The legal guilt or innocence of all the parties mentioned in the indictment is a matter to be determined by a court. Legal decisions, particularly in trials involving politicians, tend to swing on esoteric laws unfamiliar to people who make rational moral decisions based upon common sense. The moral culpability of the parties mentioned in the indictment is a matter that should be addressed in appropriate public forums – provided everyone can agree on the chief point: that moral responsibility should rest exclusively with the person or persons who have committed the putatively immoral act and not their past political associates.

1 comment:

peter brush said...

One of the things that distinguishes the RINO is his willingness to throw conservatives' or even other RINOs like Rowland, under the bus, to buy into the legitimacy of the attacks from the left, and to show that he is contrite. What was done to Scooter Libby is a disgrace not only to the Dems, to the politicized CIA, to Fitz the dishonest prosecutor, but to President W. Bush, who, if nothing else, should have pardoned Libby upon exiting in 2009.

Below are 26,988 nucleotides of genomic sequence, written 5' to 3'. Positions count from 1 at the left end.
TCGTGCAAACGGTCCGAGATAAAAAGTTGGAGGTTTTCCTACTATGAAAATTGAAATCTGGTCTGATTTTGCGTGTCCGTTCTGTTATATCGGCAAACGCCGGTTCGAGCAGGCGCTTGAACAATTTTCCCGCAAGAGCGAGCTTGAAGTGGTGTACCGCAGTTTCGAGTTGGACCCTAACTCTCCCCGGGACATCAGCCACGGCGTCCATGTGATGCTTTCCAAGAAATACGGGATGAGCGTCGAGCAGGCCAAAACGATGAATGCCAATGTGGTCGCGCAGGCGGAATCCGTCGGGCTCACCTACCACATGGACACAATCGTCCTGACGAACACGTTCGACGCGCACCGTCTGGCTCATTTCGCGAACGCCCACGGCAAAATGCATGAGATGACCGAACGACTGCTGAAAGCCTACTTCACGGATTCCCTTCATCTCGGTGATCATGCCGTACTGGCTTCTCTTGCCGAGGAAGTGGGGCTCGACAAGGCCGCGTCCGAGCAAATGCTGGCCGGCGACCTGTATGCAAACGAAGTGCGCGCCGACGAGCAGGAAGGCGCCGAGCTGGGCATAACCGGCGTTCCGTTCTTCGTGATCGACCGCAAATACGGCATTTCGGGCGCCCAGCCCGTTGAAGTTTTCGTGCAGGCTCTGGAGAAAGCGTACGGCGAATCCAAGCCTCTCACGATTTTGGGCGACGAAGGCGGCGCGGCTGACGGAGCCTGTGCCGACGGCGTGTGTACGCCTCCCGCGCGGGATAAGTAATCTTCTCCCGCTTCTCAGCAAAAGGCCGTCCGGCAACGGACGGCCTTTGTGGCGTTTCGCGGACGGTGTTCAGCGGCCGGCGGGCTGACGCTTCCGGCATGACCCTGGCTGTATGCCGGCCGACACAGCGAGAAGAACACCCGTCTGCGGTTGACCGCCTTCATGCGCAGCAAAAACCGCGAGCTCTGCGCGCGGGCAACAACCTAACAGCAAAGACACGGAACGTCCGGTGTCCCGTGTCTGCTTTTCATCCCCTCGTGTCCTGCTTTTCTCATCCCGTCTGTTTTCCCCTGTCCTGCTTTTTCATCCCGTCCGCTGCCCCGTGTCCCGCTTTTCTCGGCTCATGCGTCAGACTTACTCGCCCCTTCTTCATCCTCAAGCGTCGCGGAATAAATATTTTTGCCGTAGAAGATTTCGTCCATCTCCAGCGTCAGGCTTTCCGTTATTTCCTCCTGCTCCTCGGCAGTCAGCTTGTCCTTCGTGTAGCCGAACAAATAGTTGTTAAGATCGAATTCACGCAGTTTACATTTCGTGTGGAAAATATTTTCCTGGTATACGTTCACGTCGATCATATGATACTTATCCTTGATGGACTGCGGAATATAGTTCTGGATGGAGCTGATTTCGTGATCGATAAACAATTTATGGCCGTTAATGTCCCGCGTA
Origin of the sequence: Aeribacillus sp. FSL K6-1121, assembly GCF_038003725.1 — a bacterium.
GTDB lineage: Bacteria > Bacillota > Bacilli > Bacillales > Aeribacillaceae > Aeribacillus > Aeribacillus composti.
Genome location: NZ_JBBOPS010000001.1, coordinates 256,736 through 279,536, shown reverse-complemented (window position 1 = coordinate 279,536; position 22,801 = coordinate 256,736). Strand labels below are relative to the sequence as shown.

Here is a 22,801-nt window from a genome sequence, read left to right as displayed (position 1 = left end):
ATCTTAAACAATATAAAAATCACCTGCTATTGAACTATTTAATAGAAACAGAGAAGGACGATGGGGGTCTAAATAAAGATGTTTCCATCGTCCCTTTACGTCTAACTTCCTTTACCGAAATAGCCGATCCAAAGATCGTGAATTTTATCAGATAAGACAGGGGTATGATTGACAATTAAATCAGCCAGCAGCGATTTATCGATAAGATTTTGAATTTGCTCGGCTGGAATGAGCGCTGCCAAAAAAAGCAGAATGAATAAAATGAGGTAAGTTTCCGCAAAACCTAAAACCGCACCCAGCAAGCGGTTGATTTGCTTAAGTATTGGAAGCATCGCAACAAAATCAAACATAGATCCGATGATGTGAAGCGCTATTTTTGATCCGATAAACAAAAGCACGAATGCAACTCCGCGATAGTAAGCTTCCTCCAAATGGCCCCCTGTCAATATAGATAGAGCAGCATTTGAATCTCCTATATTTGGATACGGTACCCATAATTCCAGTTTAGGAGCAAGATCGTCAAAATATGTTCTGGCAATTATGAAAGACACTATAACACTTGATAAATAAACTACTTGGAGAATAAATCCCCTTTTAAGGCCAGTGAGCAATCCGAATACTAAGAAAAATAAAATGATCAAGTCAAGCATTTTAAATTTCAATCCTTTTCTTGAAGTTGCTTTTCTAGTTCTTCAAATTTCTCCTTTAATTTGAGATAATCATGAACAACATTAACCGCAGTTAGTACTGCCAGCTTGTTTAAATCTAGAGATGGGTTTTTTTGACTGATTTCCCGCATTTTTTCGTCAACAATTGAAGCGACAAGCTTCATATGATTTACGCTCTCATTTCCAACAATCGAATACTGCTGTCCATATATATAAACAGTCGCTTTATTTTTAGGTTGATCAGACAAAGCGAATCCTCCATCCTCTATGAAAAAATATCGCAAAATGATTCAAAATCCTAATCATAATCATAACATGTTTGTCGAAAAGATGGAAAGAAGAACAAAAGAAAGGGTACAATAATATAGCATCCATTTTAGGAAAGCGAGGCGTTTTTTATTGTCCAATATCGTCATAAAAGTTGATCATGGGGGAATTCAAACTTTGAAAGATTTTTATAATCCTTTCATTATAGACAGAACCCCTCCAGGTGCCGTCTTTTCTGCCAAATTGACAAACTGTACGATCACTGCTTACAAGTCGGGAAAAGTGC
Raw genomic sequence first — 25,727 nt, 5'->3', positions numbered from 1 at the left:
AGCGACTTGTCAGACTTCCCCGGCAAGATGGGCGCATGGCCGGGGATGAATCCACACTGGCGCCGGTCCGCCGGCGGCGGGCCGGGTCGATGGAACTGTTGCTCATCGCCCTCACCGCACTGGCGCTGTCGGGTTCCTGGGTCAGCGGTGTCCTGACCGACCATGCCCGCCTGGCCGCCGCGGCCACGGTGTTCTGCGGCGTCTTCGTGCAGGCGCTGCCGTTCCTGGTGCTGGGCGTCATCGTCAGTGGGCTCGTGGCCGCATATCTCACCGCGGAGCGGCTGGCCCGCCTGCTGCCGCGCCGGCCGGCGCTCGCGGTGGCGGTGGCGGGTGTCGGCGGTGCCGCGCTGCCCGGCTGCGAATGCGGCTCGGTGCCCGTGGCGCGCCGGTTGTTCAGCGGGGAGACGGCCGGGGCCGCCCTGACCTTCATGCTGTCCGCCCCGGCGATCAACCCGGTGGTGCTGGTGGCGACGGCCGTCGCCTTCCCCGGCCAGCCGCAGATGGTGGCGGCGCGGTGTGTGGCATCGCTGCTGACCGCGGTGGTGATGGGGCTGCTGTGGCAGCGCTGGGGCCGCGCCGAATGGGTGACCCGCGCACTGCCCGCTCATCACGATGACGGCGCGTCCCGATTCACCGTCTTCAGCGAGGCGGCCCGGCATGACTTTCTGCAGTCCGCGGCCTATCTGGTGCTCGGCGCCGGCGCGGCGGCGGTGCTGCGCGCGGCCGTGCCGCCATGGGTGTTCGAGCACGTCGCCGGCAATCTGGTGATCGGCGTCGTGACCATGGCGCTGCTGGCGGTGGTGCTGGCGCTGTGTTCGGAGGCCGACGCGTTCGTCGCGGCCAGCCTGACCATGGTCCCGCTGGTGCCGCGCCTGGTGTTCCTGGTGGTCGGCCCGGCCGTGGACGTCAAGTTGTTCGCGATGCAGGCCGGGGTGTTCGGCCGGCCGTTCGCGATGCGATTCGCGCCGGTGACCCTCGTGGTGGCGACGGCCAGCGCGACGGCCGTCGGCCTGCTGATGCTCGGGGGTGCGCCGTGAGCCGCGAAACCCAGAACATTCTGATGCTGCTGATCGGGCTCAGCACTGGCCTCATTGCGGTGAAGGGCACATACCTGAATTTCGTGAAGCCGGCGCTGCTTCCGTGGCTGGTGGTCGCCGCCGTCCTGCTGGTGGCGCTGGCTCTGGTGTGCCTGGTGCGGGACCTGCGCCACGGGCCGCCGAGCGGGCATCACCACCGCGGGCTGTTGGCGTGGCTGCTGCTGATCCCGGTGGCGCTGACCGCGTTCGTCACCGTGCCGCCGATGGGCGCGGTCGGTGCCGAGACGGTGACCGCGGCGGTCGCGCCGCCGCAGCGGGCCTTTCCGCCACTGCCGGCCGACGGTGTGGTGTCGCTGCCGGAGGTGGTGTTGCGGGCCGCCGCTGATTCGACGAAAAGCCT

In this case, Rowland was operating on his own, not on behalf of the Party; although it's pretty clear he's not much of an operator. I honestly don't know, and don't intend to research, what he did wrong, or why he had to conspire to get paid under the table. Suffice to say that if I were asked for advice on how to be a weasel, I'd recommend that my client observe and emulate the machinations of the Klintons. He has to appreciate the advantages of bagmen, and other obfuscatory devices. Don't go asking for money under the table, but suggest that friend pledge future contributions to the John Rowland Library.
... even Senate Foreign Relations Committee chairman John Kerry was raising concerns about pledges for future donations. "There is a legitimate question, and I think, Senator, you'd agree that it's hard to distinguish between a donation currently made and — and acknowledged publicly — and a donation to be made in the future, a commitment made to but not acknowledged publicly." (See the members of Obama's White House.)

Clinton's response was that she wouldn't even know who was pledging money to her husband's foundation...
Barbara Bush gushes about Bill Clinton, says he treats George H. W. Bush like a father
Former first lady says Clinton is a 'good fellow' and her sons - including George W. Bush - call him 'My brother from another mother'